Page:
Tata Steel has planned a capital expenditure of Rs 3,000 crore for its European operations as its focus is to make the business “stronger”, the company’s CEO and Managing Director T V Narendran said, while responding to a question related to the company’s strategy with respect to the Europe business, which Tata Steel could not sell earlier due to multiple reasons.
“For (financial year) 2022, we have guided that our capex will be…Rs 3,000 crore for Europe. It is more for sustenance capex, environment related capex, capex on the product mix, enhancement that we are doing particularly in the Netherlands,” he told the Press Trust of India (PTI).
In Europe, he said, the company’s operation is being separated into Tata Steel Netherlands and Tata Steel UK which would help in cost efficiencies and management focus. The European business this year will be cash positive in terms of EBIDTA and PAT. It will be a strong year for European businesses as well.
“We are not actively looking for any buyers. If you make the business stronger, that helps with the value of the business,” Narendran said, replying to a question whether the plans to sell the business have been dropped.
According to the company, steel deliveries at Tata Steel Europe increased by 17.4 per cent year-on-year to 2.33 million tonnes in the April-June quarter of the ongoing fiscal, and EBITDA improved sharply to 150 million pounds (around Rs 1,544 crore) in the first quarter. The India business recorded an EBITDA of Rs 13,946 crore during the period.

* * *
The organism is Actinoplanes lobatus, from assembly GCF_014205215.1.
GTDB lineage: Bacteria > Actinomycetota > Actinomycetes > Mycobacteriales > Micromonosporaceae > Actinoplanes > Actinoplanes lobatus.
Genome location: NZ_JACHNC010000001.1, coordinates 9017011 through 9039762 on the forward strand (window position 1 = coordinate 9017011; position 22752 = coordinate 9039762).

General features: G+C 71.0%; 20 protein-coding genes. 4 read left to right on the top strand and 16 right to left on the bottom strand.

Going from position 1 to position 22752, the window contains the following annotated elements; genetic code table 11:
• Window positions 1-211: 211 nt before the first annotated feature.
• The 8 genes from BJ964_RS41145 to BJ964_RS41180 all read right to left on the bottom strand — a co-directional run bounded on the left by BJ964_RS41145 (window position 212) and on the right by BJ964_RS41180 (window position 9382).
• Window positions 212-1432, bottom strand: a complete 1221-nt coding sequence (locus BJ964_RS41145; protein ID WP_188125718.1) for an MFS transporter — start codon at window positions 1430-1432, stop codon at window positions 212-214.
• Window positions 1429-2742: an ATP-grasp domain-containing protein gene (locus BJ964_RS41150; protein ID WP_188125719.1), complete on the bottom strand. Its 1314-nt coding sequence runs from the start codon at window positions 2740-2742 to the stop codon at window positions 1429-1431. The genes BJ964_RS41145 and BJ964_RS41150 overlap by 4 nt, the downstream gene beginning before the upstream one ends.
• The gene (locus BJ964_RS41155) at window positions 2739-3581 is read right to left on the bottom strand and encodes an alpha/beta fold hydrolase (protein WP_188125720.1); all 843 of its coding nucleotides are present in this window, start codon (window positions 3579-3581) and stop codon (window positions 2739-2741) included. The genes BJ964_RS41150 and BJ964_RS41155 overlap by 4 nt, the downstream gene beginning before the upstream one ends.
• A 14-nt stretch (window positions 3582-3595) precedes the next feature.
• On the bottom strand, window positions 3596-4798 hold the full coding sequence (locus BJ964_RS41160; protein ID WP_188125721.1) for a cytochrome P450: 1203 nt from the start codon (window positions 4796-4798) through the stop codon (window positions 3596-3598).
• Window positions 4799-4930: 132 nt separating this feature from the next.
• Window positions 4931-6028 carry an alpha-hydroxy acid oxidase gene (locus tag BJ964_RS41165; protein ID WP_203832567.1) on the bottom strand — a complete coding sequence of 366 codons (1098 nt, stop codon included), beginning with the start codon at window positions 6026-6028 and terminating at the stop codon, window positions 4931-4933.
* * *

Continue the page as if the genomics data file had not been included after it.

On January 29, Tata Steel had announced that Swedish steel maker SSAB had withdrawn its interest for its Netherlands business. Tata Steel was in talks with SSAB on the potential sale of its Netherlands business, including Ijmuiden steelworks.
Earlier, the proposed merger of Tata Steel’s European operations with Thyssenkrupp of Germany hit a roadblock after the European Commission raised many objections to the deal. Tata Steel Europe and Thyssenkrupp had signed definitive agreements in June 2018 to combine their steel businesses in Europe to create a 50-50 pan European joint venture company which would have been the continent’s second-largest steel company after Lakshmi Mittal’s ArcelorMittal.